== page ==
At the same time, I was working at a pub, and had been “promoted” to the TAB. I thought this was great – a new challenge and maybe some new insights with tips from the locals. Now I was surrounded by horse racing – constantly talking to customers, colleagues, security guards. Who was the big tip for the day, who was going to win the Doncaster or the Chelmsford? Soon it was a question of who was going to win race 6 at Launceston on a Wednesday evening. 

Things got out of hand fast. I was betting at work, spending my fortnightly pay within days, dropping my university grades and being less present with my friends, family, my girlfriend.

One night I was working in the TAB on my own. It was a Wednesday night and there weren’t any customers in my section of the pub. I had no money and wanted to get some dinner, but I didn’t want to call my parents for money. I made a choice to have a bet with money I didn’t have. Just $10 – then I could make enough for a kebab across the road. But the bet lost. Now the till was out. I needed to balance the till, so, in desperation, I chose to bet again – this time a safe bet. $20 on a sure thing. The sure thing lost.

A few more “safe” bets and I was on the phone to my parents, all of us panicking as we tried to figure out how to fix my mistakes and fix them fast. I had spent a lot of money that wasn’t mine. My parents had to go to several ATMs, then deliver me the cash in an envelope, pretending to be a customer. It was an awful experience.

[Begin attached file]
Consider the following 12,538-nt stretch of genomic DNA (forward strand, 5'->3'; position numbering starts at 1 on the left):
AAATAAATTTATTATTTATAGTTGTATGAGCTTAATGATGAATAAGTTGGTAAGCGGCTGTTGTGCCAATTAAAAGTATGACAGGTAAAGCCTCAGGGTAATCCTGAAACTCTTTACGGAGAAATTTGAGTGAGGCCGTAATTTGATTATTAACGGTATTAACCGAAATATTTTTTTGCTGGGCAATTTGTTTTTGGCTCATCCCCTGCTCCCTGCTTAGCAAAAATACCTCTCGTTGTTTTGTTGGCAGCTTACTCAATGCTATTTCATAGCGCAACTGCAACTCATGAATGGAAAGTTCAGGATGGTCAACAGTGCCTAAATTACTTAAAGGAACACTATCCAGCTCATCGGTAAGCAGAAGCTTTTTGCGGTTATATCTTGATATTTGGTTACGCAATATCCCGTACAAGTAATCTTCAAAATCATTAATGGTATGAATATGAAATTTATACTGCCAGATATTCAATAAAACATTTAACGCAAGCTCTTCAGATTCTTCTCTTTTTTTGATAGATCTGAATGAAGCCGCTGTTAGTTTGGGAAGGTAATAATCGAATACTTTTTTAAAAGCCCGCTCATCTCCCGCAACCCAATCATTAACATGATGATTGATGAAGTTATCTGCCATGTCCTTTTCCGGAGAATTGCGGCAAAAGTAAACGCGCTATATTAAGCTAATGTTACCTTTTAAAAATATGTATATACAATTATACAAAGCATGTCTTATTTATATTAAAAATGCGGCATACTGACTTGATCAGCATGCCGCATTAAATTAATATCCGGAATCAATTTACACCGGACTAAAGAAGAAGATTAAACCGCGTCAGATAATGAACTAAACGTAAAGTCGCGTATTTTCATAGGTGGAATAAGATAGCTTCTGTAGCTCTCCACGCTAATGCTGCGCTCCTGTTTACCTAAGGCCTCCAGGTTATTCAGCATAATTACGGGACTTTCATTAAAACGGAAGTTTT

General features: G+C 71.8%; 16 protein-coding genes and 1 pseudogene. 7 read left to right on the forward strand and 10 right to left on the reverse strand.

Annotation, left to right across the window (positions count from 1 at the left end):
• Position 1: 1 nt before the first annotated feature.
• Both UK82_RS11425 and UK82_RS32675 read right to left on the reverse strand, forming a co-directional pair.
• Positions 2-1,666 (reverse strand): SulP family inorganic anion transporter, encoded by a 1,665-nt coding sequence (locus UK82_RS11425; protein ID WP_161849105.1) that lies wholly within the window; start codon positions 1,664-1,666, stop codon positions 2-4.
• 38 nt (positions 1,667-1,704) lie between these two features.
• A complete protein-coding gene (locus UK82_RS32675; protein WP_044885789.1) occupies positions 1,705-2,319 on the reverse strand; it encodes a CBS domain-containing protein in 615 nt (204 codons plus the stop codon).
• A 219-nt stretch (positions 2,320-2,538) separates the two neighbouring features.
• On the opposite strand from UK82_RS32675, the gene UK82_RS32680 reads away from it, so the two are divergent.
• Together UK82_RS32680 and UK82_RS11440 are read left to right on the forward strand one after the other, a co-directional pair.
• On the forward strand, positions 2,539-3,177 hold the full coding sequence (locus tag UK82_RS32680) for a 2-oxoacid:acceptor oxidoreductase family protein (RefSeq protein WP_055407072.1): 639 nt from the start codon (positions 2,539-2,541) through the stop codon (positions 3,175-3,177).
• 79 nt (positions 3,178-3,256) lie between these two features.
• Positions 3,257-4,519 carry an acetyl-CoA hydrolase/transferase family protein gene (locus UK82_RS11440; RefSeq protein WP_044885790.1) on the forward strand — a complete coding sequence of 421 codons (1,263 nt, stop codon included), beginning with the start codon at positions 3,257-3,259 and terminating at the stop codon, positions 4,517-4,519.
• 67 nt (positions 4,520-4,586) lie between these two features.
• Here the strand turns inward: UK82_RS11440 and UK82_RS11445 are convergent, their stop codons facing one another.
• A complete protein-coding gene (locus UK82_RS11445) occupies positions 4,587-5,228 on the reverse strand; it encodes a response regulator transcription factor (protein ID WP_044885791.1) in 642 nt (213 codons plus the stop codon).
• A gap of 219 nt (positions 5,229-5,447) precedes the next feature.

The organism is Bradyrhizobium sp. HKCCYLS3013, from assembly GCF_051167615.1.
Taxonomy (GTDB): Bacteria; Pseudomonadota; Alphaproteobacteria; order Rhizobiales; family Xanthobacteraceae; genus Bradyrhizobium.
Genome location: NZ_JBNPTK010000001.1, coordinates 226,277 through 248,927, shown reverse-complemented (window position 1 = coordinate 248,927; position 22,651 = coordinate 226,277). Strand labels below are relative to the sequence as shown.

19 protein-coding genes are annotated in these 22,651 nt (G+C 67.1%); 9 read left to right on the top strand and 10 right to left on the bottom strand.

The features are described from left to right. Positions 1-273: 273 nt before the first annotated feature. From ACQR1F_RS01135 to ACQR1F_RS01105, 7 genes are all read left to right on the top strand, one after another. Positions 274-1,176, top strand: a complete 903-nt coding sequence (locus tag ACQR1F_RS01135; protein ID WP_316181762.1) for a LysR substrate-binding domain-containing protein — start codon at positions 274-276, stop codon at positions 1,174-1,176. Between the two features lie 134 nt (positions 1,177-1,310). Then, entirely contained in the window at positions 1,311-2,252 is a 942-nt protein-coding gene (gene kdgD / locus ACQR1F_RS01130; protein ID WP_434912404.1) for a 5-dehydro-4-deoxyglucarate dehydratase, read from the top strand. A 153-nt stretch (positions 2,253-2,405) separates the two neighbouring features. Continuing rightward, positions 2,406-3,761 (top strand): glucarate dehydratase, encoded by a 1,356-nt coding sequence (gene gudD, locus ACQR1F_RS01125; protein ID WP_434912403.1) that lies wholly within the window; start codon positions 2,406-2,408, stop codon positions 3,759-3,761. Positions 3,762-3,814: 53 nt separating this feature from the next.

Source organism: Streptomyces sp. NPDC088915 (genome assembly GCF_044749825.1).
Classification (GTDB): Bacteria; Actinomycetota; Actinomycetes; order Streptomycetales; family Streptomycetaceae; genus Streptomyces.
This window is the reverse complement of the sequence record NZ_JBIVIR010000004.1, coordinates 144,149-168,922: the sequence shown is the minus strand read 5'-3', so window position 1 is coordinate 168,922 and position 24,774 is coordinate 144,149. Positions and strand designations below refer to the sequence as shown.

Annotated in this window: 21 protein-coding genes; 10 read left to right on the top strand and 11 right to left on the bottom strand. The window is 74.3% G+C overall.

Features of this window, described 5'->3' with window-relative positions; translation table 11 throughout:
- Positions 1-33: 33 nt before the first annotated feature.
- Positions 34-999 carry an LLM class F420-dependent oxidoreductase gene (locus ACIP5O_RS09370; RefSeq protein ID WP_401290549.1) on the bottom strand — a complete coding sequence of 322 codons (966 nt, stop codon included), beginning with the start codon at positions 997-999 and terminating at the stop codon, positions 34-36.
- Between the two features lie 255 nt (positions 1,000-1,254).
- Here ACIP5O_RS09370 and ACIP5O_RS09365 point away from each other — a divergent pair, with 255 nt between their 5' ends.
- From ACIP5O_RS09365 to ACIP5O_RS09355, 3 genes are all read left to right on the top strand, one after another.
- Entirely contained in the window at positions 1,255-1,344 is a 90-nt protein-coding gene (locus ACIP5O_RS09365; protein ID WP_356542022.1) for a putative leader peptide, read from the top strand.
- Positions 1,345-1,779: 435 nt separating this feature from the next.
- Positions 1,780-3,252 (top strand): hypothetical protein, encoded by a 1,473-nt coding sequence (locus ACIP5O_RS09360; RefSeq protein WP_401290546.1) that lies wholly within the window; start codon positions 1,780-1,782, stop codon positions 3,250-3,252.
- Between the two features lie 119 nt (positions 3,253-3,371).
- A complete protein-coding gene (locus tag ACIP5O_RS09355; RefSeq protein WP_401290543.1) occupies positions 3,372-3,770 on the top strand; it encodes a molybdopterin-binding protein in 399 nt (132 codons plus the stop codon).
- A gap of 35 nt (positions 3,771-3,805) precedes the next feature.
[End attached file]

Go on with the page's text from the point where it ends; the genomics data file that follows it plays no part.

That night I promised to quit my job and seek help. I was determined, but seeking help was a difficult and confusing process. I made a positive choice and took some good steps. I did quit my job, I did find help, and I committed to quitting the punt.

However, of course it wasn’t that simple. Quitting a job in November meant that I was leading into Summer with no job and therefore no money. Other circumstances meant that my walls were down too – I had lost two close family members and my dad had been through open heart surgery all that same year. Then, shortly after leaving my job, I had a breakup with my partner of four years. Things felt like they were crumbling around me – my future all of a sudden didn’t make any sense and I didn’t know a way forward. I had saved some money – not much, and I was desperate knowing that I had a couple of months before my upcoming job interview. I had a bright (desperate) idea to throw all my money on Hillary Clinton in the upcoming (2016) American election. You know the rest of that story.